The turbo-prop Quest KODIAK comes out of Idaho, but John Absolon finds out that with ruggedness and durability, it has more in common with its Alaskan namesake.
Bear sighted on the Darling Downs!
Well not quite, but with a name like a creature native to the Alaskan Kodiak Archipelago, the Kodiak bear (Ursus arctos middendorffi) is an appropriate name to be given to a no-holds barred, workhorse aircraft from Sandpoint, Idaho in the USA. The Quest KODIAK has migrated to Australia and can currently be found near Toowoomba, west of Brisbane.
The Quest KODIAK was designed for the sort of back country flying that the Kodiak bear would feel at home in. It even has bear footprints on the decent-sized rudder pedals to match.
When Australian Flying evaluated the GippsAERO GA8 Airvan, we described it as being like a Toyota Hilux, a flexible and trustworthy workhorse. The KODIAK is all that and more, being more like a big F250 Pick-up with all the carrying capacity to match.
Some may think that this is typical of an American manufacturer– just add more horsepower– but the KODIAK has been well thought out and still exhibits many refinements.
The concept was developed by Tom Hamilton of Glasair fame and Dave Voetmann, a veteran back-country flier: an aircraft that could satisfy the requirements of various mission and humanitarian organisations, an aircraft that could carry a significant load of cargo or passengers into back-country strips.
This type of operation is frequently served by an ever-ageing fleet of piston-powered aircraft like Beavers, single-engined Otters, C185/205/206/207 Stationairs and Helio Couriers. Now, with the ever increasing cost of maintenance and short supply of avgas 100LL, these types are nearing the end of their useful lives.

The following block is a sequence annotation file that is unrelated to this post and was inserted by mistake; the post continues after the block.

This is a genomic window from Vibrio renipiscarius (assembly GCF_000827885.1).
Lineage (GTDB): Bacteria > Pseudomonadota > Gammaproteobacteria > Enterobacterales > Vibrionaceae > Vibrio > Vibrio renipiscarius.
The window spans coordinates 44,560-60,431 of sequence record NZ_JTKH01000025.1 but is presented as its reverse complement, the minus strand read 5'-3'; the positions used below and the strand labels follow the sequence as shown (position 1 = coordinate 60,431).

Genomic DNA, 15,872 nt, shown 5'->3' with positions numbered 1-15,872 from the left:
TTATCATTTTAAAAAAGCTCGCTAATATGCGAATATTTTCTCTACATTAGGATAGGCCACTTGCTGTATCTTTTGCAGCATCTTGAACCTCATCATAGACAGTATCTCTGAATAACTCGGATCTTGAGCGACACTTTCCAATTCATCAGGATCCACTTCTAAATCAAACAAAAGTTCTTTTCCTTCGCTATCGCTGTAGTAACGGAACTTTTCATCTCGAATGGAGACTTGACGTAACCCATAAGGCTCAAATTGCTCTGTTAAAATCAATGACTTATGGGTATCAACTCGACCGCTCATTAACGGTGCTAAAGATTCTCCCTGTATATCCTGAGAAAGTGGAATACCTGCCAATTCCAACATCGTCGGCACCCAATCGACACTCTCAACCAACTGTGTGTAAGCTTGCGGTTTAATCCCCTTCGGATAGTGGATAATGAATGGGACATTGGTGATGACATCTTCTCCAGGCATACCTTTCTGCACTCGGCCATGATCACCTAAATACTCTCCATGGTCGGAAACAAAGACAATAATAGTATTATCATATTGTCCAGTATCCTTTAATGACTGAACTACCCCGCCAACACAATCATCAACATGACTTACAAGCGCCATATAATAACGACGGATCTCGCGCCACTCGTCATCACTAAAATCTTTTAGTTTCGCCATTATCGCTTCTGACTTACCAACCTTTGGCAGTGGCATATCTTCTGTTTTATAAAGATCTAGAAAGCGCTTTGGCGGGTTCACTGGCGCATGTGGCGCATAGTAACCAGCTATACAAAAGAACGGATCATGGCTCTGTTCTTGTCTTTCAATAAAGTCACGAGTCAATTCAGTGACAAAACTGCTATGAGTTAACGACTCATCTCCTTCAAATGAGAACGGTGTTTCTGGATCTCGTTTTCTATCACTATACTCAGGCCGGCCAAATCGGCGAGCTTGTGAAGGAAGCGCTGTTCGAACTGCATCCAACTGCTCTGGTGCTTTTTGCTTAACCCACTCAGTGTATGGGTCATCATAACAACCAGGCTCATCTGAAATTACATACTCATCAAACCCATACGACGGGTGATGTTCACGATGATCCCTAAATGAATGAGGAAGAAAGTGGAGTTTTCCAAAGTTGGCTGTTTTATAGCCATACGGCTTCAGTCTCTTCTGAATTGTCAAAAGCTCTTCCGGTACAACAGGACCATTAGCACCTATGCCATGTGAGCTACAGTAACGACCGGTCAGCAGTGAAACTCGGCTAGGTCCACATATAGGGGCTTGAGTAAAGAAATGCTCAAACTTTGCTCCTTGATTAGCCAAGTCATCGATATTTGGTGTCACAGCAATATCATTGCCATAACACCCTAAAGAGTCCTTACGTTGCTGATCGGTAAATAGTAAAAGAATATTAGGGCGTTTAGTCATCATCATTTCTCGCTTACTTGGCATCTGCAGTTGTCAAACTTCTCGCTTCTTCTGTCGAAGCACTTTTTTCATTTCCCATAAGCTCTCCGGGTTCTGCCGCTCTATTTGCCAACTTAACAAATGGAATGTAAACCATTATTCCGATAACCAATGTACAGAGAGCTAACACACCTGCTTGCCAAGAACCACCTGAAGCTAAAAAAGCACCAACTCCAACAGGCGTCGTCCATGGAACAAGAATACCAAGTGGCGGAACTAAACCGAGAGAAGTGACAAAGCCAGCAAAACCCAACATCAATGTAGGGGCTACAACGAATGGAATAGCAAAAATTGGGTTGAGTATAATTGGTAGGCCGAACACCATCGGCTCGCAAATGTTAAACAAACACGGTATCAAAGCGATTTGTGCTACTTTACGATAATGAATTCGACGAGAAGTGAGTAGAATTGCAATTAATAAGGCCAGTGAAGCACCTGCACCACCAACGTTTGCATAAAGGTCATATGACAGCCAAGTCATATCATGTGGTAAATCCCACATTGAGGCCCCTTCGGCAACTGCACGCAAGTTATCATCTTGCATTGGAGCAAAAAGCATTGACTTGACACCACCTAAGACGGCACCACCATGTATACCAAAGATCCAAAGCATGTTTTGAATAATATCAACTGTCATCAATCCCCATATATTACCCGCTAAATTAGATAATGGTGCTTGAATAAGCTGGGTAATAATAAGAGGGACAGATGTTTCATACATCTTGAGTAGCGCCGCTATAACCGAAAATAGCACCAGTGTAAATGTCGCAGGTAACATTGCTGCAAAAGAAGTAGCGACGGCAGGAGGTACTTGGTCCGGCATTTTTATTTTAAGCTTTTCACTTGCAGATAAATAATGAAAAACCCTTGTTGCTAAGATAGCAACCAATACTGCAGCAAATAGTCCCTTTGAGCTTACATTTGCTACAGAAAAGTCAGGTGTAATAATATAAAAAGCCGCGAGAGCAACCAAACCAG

Using the proven utility aircraft layout of single-engine, strutted high wing and tricycle undercarriage, the KODIAK looks not unlike a Cessna Caravan ... but that’s where the similarity ends.
The KODIAK was designed to operate out of short fields with STOL performance coming close to some of the best STOL aircraft in the world and was first certified to full FAR Part 23 in May 2007. It demonstrates this by being able to take-off in less than 1000 feet and then climb out over obstacles at 1300 feet per minute whilst carrying around a tonne of payload.
A walk around
Powered by the ubiquitous Pratt Whitney PT6A-34 turbo-prop engine developing a maximum of 750 shp (700 shp continuous), the KODIAK has a powerplant that is supported readily around the world.
Couple this amount of power with a solidly-designed structure and the KODIAK is a whole lot of aircraft.
One thing that impresses immediately is the high quality of the finish, and that doesn’t just mean the paint job. Although the paint scheme is quite eye catching with it’s swept up black stripes and solid colour on top of the white undersides, it’s the quality of the airframe structure that stands out.
With most internal parts of the structure incorporating double rows of riveting, there is no apparent dimpling or flex on the external surfaces. The finish, apart from rivet heads seen on the outer surface, is smooth and appears quite solid.
The structure might be strong, but there is no extra weight in the design. Aerodynamically the KODIAK has a unique wing design with a gloved, drooped leading edge on the outer wing panels with a pronounced leading edge droop. Couple this with large span fowler flaps that extend aft on substantial tracks to not only increase camber, but also increase wing area for those slow approaches.
The benefits of this gloved leading edge is that the airflow remains attached on the outer panels for longer when approaching the stall, thereby keeping the ailerons effective. This is a significant advantage in aircraft designed for STOL operations.